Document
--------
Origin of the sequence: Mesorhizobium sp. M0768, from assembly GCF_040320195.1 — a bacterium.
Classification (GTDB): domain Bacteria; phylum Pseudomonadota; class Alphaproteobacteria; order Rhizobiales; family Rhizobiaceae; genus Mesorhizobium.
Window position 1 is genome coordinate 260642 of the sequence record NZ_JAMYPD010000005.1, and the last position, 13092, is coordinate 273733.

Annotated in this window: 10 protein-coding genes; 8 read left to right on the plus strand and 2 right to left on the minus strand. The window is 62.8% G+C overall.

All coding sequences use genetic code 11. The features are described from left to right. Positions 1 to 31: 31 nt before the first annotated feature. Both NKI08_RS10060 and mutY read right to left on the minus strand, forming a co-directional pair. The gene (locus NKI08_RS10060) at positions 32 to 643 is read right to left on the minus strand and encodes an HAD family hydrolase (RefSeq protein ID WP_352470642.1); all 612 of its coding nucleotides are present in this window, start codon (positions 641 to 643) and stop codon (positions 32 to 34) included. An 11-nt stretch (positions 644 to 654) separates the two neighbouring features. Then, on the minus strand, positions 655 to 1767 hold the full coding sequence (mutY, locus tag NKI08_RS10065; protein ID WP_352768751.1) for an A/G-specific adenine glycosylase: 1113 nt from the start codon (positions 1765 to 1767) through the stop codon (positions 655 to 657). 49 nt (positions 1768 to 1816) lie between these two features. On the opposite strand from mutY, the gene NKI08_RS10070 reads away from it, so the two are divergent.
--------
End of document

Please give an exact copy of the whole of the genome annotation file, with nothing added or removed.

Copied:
Origin of the sequence: Mesorhizobium sp. M0768, from assembly GCF_040320195.1 — a bacterium.
Classification (GTDB): domain Bacteria; phylum Pseudomonadota; class Alphaproteobacteria; order Rhizobiales; family Rhizobiaceae; genus Mesorhizobium.
Window position 1 is genome coordinate 260642 of the sequence record NZ_JAMYPD010000005.1, and the last position, 13092, is coordinate 273733.

Annotated in this window: 10 protein-coding genes; 8 read left to right on the plus strand and 2 right to left on the minus strand. The window is 62.8% G+C overall.

All coding sequences use genetic code 11. The features are described from left to right. Positions 1 to 31: 31 nt before the first annotated feature. Both NKI08_RS10060 and mutY read right to left on the minus strand, forming a co-directional pair. The gene (locus NKI08_RS10060) at positions 32 to 643 is read right to left on the minus strand and encodes an HAD family hydrolase (RefSeq protein ID WP_352470642.1); all 612 of its coding nucleotides are present in this window, start codon (positions 641 to 643) and stop codon (positions 32 to 34) included. An 11-nt stretch (positions 644 to 654) separates the two neighbouring features. Then, on the minus strand, positions 655 to 1767 hold the full coding sequence (mutY, locus tag NKI08_RS10065; protein ID WP_352768751.1) for an A/G-specific adenine glycosylase: 1113 nt from the start codon (positions 1765 to 1767) through the stop codon (positions 655 to 657). 49 nt (positions 1768 to 1816) lie between these two features. On the opposite strand from mutY, the gene NKI08_RS10070 reads away from it, so the two are divergent.